Extreme weather events pose significant threats to human life, the economy, agriculture, and various other socio-economic aspects. This thesis presents a comprehensive analysis of the patterns of climate factors and their impact on the economy and human health using state-of-the-art and emerging statistical machine learning techniques. This research consists of two parts: exploring and comparing the effectiveness of statistical models with respect to climate time series forecasting and analyzing the effects on the economy and human health. The study employs a predominantly computational approach, leveraging R, Python, and Julia to demonstrate the role of statistical computing in understanding climate change and its impacts. This thesis aims to construct powerful statistical models that establish a functional relationship between climate measurements, economic indicators, and human health. Furthermore, we speculate on potential causal relationships within the data to contribute to a deeper understanding of the causes and consequences of extreme weather events. By providing insights into the complex interplay of climate factors, economy, and health, this research seeks to inform evidence-based policy decisions that help mitigate the adverse effects of extreme weather events and foster resilience in the face of dangerous climate change.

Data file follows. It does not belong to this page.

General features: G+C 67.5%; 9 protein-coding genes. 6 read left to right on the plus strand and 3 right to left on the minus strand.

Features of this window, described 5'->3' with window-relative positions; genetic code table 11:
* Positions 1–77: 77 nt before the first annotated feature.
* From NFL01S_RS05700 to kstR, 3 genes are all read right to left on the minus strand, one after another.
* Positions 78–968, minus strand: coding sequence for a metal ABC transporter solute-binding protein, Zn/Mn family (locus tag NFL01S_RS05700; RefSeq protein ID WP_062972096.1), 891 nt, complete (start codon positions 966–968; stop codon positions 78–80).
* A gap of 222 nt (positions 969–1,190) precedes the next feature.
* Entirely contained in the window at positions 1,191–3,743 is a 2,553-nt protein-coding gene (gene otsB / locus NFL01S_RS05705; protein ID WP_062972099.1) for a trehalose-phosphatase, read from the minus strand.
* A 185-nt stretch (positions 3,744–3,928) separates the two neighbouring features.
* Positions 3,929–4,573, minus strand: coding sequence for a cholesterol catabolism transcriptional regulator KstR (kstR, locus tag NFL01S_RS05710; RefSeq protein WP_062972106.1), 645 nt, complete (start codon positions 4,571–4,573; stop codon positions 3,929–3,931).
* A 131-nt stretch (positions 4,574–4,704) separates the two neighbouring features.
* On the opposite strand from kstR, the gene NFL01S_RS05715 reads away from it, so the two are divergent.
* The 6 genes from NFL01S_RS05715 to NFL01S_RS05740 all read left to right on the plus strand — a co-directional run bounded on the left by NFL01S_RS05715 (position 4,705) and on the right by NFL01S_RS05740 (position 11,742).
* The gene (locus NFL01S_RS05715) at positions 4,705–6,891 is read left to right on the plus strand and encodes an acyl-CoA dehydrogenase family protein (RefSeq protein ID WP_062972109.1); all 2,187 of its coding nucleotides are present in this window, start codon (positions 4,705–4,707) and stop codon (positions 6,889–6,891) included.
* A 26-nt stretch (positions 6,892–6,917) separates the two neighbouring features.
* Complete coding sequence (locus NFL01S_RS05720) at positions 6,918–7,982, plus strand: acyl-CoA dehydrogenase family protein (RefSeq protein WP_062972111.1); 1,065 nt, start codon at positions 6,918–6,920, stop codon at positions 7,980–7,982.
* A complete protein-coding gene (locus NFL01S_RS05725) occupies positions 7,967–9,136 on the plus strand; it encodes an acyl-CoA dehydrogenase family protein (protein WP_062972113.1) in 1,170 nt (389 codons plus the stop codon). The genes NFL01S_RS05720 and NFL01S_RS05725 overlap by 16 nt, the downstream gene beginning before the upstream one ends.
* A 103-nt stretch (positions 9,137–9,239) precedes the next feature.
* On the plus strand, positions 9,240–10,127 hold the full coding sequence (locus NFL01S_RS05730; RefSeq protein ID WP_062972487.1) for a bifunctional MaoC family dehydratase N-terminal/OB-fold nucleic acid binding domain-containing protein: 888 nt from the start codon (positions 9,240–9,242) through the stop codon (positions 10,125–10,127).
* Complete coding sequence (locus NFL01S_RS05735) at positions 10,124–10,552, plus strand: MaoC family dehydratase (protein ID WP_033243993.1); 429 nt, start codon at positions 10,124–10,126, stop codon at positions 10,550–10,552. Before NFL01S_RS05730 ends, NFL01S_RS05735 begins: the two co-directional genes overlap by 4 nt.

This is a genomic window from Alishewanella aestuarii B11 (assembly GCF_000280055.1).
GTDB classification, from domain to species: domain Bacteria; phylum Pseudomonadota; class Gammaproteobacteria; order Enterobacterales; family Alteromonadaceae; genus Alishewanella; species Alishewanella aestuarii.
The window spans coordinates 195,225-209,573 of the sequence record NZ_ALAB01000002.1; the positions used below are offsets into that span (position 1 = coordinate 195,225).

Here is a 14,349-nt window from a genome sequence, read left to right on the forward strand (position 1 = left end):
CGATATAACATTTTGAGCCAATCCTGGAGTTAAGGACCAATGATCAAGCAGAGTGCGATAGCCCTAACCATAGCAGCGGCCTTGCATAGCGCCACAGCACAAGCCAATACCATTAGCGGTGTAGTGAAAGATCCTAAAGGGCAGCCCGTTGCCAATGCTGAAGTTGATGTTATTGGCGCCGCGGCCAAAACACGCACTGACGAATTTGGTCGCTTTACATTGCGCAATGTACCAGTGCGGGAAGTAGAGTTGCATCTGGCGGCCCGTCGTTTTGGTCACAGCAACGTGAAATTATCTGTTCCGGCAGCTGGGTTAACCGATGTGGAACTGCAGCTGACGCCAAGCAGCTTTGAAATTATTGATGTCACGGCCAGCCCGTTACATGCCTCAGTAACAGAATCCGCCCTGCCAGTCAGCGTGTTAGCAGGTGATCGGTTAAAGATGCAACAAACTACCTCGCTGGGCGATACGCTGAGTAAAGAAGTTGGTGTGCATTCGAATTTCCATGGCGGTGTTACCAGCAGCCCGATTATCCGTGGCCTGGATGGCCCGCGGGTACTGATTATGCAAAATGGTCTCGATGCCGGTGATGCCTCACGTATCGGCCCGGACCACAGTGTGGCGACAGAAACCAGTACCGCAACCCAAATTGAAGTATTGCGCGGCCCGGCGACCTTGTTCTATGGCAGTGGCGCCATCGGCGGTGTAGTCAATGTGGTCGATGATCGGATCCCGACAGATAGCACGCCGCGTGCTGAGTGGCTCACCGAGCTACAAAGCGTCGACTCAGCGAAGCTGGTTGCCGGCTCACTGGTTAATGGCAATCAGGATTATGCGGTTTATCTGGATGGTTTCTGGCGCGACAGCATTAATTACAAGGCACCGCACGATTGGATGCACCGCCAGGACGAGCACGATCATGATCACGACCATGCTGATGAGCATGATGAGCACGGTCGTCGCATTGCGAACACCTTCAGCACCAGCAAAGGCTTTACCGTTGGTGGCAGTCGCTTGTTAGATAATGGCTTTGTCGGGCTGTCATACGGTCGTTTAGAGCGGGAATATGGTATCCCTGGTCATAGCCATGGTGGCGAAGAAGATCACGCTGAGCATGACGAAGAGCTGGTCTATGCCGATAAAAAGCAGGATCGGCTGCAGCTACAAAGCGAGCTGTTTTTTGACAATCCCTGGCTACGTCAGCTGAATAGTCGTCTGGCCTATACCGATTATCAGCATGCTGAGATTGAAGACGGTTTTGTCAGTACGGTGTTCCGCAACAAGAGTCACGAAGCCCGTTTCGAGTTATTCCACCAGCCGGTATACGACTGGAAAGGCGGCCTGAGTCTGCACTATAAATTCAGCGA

Library of Congress Subject Headings

Climatic changes--Economic aspects; Climatic changes--Social aspects; Climatic extremes--Economic aspects; Climatic extremes--Social aspects; Machine learning; Time-series analysis--Data processing

Publication Date


Document Type


Student Type


Degree Name

Applied and Computational Mathematics (MS)

Department, Program, or Center

School of Mathematical Sciences (COS)


Ernest Fokoue

Advisor/Committee Member

Tony Wong

Advisor/Committee Member

Jason Quinones


RIT – Main Campus

Plan Codes